The 19th century in the United States was a period of great change and experimentation in the U.S. coinage System. Many different kinds of coins were tried out. Some coins like the 1/2 cent, became obsolete because of inflation. New kinds of coins were issued because they were thought to be convenient and would aid the flow of commerce. Interestingly, none of these coins were popular or practical enough to survive into the 20th century.
The 2-cent piece, first proposed as early as 1806, finally became an official coin in 1864. The coin is struck in copper and is about the size of a present day quarter. The obverse shows a shield with the date below and the motto “In G-d We Trust” on a ribbon above the shield. The reverse shows a wreath with the denomination “2 CENTS” and around the wreath the words “UNITED STATES OF AMERICA.” It was a short-lived issue with the final date being 1872 for the regular business strikes and 1873 for the proofs. The easiest date to find is the first year, 1864, which in average condition is worth $10 to $12.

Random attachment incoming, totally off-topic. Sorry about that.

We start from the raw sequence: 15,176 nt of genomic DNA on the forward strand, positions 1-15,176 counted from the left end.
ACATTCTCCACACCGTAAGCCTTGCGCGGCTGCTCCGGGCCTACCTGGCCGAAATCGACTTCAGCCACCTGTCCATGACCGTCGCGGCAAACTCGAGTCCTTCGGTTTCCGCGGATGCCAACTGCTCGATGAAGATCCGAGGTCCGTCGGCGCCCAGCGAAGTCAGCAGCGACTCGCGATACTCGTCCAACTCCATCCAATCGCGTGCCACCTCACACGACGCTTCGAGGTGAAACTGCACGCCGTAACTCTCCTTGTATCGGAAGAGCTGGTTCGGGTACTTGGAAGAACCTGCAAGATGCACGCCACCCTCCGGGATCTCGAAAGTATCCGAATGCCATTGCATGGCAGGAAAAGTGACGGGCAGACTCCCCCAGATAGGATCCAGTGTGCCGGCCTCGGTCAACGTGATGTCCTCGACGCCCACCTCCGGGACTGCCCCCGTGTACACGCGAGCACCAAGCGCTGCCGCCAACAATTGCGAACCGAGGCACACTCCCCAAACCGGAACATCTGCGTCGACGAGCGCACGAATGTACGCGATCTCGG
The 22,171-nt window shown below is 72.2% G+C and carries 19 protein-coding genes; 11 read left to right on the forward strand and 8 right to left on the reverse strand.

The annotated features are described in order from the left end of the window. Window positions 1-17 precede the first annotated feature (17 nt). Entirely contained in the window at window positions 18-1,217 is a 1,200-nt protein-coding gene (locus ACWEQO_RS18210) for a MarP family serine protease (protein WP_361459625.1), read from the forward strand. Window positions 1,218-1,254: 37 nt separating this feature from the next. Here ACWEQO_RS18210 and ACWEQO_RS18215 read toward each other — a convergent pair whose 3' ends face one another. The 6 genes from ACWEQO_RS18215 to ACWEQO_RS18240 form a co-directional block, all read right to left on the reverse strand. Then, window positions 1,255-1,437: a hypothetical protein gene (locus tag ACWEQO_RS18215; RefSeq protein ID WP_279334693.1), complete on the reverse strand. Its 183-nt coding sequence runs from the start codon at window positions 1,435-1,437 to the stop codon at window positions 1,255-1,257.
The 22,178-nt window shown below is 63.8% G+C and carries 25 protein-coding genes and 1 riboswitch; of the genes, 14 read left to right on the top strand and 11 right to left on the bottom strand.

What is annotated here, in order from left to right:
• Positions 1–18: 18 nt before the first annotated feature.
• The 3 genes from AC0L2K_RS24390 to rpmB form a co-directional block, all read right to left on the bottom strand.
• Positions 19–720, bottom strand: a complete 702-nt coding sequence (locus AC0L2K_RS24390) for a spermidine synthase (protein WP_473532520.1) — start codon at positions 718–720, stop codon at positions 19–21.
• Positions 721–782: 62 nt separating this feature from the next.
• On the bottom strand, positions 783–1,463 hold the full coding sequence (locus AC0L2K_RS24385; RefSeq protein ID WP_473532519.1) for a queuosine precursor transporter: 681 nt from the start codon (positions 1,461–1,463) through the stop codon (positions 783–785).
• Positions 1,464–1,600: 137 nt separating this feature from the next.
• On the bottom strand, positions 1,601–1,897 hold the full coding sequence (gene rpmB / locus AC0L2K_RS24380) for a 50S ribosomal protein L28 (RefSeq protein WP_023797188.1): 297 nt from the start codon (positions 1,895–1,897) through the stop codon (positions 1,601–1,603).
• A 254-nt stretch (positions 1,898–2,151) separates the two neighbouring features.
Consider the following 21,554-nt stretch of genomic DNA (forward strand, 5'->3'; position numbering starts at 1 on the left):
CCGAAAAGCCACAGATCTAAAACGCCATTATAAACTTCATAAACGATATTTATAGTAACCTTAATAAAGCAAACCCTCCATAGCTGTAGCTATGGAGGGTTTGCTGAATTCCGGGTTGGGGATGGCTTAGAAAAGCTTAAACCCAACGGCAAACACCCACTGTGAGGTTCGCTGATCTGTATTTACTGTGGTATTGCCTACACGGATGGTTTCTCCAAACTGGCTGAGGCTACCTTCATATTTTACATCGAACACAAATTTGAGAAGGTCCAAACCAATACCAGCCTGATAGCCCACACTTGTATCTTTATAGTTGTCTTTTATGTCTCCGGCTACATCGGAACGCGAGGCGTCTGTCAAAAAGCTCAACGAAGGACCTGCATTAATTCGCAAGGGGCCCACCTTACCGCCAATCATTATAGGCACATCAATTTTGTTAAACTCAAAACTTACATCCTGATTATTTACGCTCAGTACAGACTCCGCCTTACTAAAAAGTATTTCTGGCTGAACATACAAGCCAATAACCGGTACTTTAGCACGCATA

The 3-cent piece was first made in silver in 1851 and was issued as a convenient way of purchasing postage stamps. It exists in three varieties that have the same basic design. It’s a very small coin, smaller than a present day dime, and displays a star on one side and the roman numeral three (III) on the other three cent coin made of nickel. This coin shows a head of Liberty on the obverse with a roman numeral three (III) on the reverse. The series ended in 1889. Average circulated pieces are worth about $10.
Half dimes in silver were made in this country from 1794 to 1873. They were eventually replaced by the nickel five-cent piece first minted in 1866. The most commonly found pieces are dated between 1860 and 1873 and these are worth $10 in average
Twenty cent pieces are usually only found with the dates 1875 and 1876 though the coin was made in 1877 and 1878 as proofs for collectors. The coin looks similar to a quarter, with the portrait of Liberty seated on the dated side, and an eagle with outstretched wings on the reverse. It was easy to mistake one for the other even though the twenty cent coin had a plain edge. Average condition common pieces are worth around $70.